Additional probands with bilateral radial aplasia
To identify further probands and test the frequency of 5q35 duplication we screened a cohort of another 8 unrelated sporadic patients (6 males and 2 females) with bilateral radial agenesis and absent thumbs. All patients were of Polish ethnicity and were seen in our genetic clinic at different ages varying from 3 months to 31 years. Four cases manifested isolated limb malformation, whereas the other four presented with additional features comprising congenital heart defect (3 cases), and mental retardation (1 case). The patients were prescreened by bi-directional sequencing and MLPA for TBX5 and SALL4 mutations and turned out to be negative. Additionally, a patient affected by mental retardation was analyzed by means of GTG banding, which showed normal result.
Chromosomal analysis done on peripheral blood lymphocytes (conventional GTG banding at 550 band resolution) was unremarkable in the proband as well as in both parents. Differential diagnosis in the proband included Holt-Oram and Okihiro syndromes, therefore molecular screening of TBX5 and SALL4 genes was performed by means of sequencing and MLPA. The study ruled out the presence of point mutations and intragenic copy number changes within the coding portion of both genes. Array CGH of proband’s DNA detected a duplication on 5q35.2-5q35.3 between positions 175243241–180645010 (Agilent platform) and 175234642–180619169 (Roche NimbleGen platform) according to HG18 (for schematic view of Roche aCGH results see Figure 2A). Next, qPCR with a set of primers highly specific for 5q35.2-5q35.3 showed three copies of the region of interest in the proband, hence confirming array CGH results. Two copies of the investigated region were found in both parents (Figure 2D; for primer sequences and coordinates see Table 3). The same qPCR assay was used to study a cohort of 8 non-consanguineous probands with radial agenesis (with or without heart defect) negative for TBX5 and SALL4 mutations. qPCR test revealed no copy number change in any of the probands. Retrospective analysis of GTG-banded chromosomes identified possible gain on 5q (Figure 2B), which could be easily missed without array CGH results. FISH with 5p/5q subtelomeric probes was used on metaphase and interphase chromosomes to localize the extra copy of distal 5q. The signals from 5q FISH probe were detected on chromosome 5 in the proband as well as in both parents, thus confirming that the duplication did not result from parental chromosomal translocation (Figure 2C).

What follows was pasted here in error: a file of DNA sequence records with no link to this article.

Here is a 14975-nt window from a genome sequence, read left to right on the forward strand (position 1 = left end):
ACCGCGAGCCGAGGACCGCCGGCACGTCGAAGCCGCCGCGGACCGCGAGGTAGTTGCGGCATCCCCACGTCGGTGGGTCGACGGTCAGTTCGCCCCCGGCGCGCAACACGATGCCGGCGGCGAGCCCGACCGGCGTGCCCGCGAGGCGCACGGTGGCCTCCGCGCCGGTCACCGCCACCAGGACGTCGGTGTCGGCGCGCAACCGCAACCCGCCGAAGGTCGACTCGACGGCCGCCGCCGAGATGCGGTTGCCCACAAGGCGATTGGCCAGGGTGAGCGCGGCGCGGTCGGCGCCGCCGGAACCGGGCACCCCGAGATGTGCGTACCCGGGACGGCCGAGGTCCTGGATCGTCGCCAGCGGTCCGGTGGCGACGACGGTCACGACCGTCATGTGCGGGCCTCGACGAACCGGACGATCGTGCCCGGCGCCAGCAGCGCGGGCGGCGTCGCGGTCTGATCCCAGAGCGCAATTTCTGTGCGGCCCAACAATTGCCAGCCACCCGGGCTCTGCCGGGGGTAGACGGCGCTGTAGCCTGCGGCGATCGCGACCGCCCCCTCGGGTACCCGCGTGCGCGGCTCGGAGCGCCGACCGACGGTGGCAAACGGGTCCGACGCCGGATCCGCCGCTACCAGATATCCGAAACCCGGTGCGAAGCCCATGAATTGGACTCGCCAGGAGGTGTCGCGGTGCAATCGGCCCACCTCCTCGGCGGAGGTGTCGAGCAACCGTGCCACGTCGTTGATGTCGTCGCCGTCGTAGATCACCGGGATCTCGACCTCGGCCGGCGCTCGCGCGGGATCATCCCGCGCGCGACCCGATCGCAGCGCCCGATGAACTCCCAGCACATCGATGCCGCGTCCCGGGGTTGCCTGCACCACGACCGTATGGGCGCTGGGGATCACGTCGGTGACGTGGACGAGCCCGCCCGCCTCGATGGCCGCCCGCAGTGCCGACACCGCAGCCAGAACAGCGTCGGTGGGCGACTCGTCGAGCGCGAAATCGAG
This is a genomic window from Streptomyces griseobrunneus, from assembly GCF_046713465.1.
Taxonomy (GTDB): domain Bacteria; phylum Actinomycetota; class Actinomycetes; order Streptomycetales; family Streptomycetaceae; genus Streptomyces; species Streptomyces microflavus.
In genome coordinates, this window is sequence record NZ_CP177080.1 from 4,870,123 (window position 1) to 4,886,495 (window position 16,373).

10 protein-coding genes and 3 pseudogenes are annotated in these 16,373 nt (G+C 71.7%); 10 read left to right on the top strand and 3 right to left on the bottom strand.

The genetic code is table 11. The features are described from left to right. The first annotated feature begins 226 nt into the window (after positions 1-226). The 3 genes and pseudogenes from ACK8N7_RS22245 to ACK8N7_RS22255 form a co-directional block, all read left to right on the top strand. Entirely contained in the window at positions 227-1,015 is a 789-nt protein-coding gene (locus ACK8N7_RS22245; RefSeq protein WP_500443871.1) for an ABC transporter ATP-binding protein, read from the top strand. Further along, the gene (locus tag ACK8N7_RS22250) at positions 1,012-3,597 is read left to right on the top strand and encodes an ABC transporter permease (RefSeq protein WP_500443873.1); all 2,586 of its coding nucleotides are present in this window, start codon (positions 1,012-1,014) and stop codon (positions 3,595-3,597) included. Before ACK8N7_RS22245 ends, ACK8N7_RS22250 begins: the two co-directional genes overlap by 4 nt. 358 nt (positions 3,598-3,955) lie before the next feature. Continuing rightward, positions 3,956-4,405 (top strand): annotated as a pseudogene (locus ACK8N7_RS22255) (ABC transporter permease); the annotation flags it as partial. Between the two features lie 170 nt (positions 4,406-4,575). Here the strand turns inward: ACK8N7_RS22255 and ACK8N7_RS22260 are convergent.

Figure 2. Results of molecular and cytogenetic laboratory tests. A) Array CGH profile of chromosome 5 showing an excess of material deriving from 5q35.2-5q35.3 in the proband B) Partial karyotype showing proband’s chromosomes 5; possible excess of material on 5q was indicated by red arrow C) FISH analysis with subtelomeric probes (Vysis) for 5q (red signal) and 5p (green signal) showing the location of the extra material on 5q (red signal was indicated by white arrows) D) qPCR results for 5q35.2-q35.3 segment performed in the proband and both parents: three highly specific primer pairs confirmed the presence of three copies in the proband (indicated by black arrow) and showed two copies in both parents.
Table 3. Sequences of the primers used for quantifying the number of copies of 5q35.2-5q35.3, along with coordinates for each amplified genomic region (HG18), its relative position with regard to the start point of the duplication, and the number of copies detected in the proband